Follow TV Tropes

Following

Theatre / The Burnt Part Boys

Go To

https://static.tvtropes.org/pmwiki/pub/images/capture_14.PNG
"Through the cracks our voices rise..."
Advertisement:

The Burnt Part Boys is an Off-Broadway musical with music by Chris Miller, lyrics by Nathan Tysen, and a book by Mariana Elder. Miller and Tysen are best known for their Broadway adaptation of Tuck Everlasting.

The story takes place in the fictional mining town of Pickaway, West Virginia. The story goes that in 1952 a tragic accident occurred on the South Mountain Mine, with the susbsequent explosion taking the lives of countless miners. Due to this, the site earned a disaffectionate nickname - the 'Burnt Part'.

One of the men that died in the accident was the father of fourteen-year-old Pete Twitchell. In 1962 (the year the musical is set), Pete finds out that the Burnt Part is being reopened for business and his eighteen-year-old brother Jake is being promoted to work there. Following a tense argument with Jake, he steals dynamite and heads out with his best friend Dusty Rivers to blow up the mine. Jake takes his best friend, Chet Taylor, and sets out to stop Pete.

Advertisement:

Along the way, Pete and Dusty meet thirteen-year-old Frances Boggs, a girl they had known for scissoring off another girl's hair in kindergarten. Her dad having also died in the explosion, she joins the two.

The Burnt Part Boys provides examples of:

  • Big Brother Instinct: Jake towards Pete.
  • Blood Brothers: Pete and Dusty. According to Pete, they swore to be "everlasting eternal soul twins under the crab-apple tree by [Dusty's] house in 1955." For context, they both would have been seven years old during this.
  • The Determinator: Pete, definitely.
    Pete: You can punish me until I'm eighty-nine, but I'm still going to stagger up there, even missing limbs. I have to see it. I just have to. And I am going to.
  • Five-Man Band: Pete is The Leader, Jake is The Lancer, Chet is The Big Guy, Dusty is The Smart Guy and Frances is The Chick.
    • However, Frances is much more on the 'brave and adventurous' side of The Chick. Rather than being kind and caring, she encourages teamwork through force (breaking Pete's compass so he'll have no choice but to let her come with), fear (of what she could do to them, considering what happened during the 'scissor incident') and taking control.
  • Advertisement:
  • Freudian Trio: Frances is the Id, Pete is the Ego and Dusty is the Superego.
  • The Drag-Along: Dusty, as evidenced by:
    Pete: Dusty Rivers, we are going to the Burnt Part today!
    Dusty: Petey. I didn't get to have my full breakfast today but I could've sworn I just heard the words 'Burnt Part', 'go to', and 'we'.
    Pete: Dusty. Do you remember when we swore with our blood to be everlasting eternal soul twins in 1955?
    Dusty: Some folks say the Burnt Part is still smoking! My gramps says not even a soul has been up there. That place puts the 'poo' in 'spooky'. Oh, and I am very mad at you.
  • Dysfunction Junction: Every character in the show (who isn't dead or a figment of Pete's imagination) has had a pretty miserable life, to be honest.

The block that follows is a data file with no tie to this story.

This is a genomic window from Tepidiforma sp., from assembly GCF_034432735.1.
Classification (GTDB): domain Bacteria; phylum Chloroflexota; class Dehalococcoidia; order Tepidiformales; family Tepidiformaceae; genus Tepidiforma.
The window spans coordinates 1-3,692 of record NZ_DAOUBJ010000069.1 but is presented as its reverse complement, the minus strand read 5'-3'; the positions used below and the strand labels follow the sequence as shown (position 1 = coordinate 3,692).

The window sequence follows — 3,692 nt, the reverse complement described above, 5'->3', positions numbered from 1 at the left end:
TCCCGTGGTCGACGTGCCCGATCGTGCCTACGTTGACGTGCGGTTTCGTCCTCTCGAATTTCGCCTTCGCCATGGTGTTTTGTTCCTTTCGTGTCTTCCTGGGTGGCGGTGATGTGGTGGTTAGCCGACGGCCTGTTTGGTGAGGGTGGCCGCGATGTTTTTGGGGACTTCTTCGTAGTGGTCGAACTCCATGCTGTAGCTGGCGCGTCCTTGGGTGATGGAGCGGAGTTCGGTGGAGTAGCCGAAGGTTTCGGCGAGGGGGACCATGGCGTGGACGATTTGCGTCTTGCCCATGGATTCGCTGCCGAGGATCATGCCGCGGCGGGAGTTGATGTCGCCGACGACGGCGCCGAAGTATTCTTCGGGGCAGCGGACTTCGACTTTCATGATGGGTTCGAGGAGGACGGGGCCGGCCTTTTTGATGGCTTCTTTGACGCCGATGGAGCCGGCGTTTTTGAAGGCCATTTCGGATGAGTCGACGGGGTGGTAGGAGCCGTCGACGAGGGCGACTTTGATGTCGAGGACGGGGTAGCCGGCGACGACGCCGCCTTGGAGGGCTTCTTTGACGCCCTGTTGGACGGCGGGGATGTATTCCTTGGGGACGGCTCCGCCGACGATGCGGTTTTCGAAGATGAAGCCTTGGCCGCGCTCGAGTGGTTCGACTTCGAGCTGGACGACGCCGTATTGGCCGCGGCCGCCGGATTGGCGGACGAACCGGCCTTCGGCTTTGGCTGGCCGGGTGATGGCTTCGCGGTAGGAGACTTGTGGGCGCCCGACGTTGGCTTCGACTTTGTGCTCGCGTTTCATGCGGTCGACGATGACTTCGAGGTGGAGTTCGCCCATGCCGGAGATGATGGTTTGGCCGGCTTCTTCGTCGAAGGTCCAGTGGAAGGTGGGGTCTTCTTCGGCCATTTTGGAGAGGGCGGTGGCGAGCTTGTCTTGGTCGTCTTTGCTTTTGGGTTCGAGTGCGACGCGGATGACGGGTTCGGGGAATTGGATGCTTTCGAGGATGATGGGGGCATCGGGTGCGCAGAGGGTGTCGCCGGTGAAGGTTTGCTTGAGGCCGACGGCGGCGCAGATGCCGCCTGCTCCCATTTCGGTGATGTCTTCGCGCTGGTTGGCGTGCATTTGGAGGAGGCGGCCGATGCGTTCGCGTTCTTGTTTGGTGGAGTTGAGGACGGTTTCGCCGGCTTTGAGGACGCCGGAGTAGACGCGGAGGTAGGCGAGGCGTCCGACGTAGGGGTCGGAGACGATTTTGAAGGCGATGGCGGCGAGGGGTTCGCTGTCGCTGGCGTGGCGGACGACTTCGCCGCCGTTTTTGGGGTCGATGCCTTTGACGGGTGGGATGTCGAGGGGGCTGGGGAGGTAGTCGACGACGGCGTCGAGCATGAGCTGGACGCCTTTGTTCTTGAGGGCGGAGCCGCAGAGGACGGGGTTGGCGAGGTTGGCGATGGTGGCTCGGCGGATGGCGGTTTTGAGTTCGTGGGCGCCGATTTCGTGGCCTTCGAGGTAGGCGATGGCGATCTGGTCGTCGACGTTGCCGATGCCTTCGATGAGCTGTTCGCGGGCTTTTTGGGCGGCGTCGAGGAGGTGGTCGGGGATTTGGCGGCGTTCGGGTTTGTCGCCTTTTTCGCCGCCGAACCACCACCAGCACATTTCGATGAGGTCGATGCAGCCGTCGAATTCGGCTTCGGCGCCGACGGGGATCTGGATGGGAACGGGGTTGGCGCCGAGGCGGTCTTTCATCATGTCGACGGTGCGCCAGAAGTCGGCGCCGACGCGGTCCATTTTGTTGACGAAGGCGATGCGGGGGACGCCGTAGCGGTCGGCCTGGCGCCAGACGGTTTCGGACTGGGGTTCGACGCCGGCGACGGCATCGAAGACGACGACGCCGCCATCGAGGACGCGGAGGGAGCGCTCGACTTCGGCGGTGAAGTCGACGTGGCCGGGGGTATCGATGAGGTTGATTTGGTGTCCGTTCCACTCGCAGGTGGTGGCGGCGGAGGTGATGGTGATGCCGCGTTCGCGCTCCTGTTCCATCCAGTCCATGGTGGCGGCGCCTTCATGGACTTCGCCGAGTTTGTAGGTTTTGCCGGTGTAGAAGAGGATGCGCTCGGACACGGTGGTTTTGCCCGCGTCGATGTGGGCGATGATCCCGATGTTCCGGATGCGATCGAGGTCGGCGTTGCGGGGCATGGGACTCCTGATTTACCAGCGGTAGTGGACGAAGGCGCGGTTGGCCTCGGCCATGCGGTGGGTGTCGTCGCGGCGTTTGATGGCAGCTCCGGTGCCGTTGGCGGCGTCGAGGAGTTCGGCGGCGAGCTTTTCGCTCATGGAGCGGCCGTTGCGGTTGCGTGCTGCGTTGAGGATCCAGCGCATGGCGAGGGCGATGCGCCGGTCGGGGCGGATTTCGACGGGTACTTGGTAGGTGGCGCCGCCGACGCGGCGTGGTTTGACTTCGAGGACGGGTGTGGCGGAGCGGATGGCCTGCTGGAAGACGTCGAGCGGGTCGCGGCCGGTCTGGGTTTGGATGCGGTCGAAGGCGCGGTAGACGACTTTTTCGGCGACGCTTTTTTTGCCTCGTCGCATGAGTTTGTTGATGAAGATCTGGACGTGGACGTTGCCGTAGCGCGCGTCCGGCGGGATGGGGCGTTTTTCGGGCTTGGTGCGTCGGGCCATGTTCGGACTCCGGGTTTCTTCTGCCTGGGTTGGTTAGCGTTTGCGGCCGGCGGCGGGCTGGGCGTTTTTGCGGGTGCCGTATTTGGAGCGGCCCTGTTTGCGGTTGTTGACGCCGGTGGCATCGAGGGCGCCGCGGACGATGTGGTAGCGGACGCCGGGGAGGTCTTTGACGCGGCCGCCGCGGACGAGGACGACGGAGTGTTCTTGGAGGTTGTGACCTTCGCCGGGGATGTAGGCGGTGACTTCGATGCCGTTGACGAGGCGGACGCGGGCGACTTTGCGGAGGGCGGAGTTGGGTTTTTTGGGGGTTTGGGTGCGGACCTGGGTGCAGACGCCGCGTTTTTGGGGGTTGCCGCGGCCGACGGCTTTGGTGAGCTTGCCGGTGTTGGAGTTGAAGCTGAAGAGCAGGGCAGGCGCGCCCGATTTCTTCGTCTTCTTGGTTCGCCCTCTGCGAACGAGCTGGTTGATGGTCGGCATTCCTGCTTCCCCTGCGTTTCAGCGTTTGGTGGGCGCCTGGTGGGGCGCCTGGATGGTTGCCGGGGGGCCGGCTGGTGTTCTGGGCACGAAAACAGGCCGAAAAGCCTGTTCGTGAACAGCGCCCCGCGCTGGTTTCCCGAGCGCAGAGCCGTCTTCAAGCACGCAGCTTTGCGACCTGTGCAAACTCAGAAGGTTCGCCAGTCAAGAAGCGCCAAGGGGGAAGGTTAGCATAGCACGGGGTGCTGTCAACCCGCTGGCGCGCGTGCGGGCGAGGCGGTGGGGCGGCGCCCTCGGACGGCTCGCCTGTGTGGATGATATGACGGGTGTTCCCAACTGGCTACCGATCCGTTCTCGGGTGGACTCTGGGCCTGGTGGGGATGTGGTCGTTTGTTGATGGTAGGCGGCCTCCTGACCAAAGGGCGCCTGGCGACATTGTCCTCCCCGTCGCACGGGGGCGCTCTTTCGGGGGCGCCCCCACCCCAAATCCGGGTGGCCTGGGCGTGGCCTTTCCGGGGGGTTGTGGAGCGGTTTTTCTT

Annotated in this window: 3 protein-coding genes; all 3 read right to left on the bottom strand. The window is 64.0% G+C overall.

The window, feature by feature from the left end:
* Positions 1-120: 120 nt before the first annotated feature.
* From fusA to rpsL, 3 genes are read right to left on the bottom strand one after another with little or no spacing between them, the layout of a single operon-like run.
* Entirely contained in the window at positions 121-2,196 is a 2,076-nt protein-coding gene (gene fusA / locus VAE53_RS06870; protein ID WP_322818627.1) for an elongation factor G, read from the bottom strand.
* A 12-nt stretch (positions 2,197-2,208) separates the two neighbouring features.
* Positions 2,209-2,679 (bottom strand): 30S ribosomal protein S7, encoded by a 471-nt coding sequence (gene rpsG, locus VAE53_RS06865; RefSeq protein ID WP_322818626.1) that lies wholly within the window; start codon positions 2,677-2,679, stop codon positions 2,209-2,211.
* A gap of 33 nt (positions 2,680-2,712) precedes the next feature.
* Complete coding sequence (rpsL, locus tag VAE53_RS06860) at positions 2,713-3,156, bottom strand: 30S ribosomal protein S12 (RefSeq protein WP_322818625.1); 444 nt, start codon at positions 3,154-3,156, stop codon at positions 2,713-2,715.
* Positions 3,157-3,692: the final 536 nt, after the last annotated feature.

• Pete Twitchell suffers with grief over the accidental death of his father. His mother has been depressed and bed-ridden for almost ten years. To cope with this, he latches onto movies such as 'The Alamo' and idolises strong male heroes like Davy Crockett in place of his dad. He also frequently acts like he's the protagonist of a movie to cope, speaking dramatically and treating everything like one big adventure. As well as this, he often imagines the characters he idolises giving him advice when he's stressed and/or upset. These daydreams are very intrusive and he has little control over them.
    • Frances Boggs not only suffers with grief over the accidental death of her father, but has run away from home because of her alcoholic mother and the bullies at her school. She clearly has some form of anger issues and finds it hard to control herself when she's worked up, lashing out in cruel and sometimes even violent ways. To cope with her grief and other life issues, she tries to take control of every situation she can to convince herself that she's strong and important.
    • Jake Twitchell not only suffers with grief over the accidental death of his father (see a pattern here?) but hates his career and wishes he could 'see something else'. As one of the two Twitchell children, his mother is depressed and bed-ridden, and it's Jake who has to take care of her. All of this has meant that Jake harbours a lot of anger and bitterness, but tries to suppress it because of the responsibility he has in raising Pete. Despite this, during the events of the musical, he ends up taking his anger out on Pete anyways.
    • Dusty Rivers is plagued with guilt because he's one of the very few people in his town who hasn't lost one of his parents, and therefore is unable to understand or emphasise with the grief his best friend Pete is going through. Because of this, he is self-deprecating and struggles with self-esteem. Dusty is incredibly loyal towards Pete, becoming very jealous when someone else stands between their friendship, and it's possible that some of this loyalty may be because of his guilt.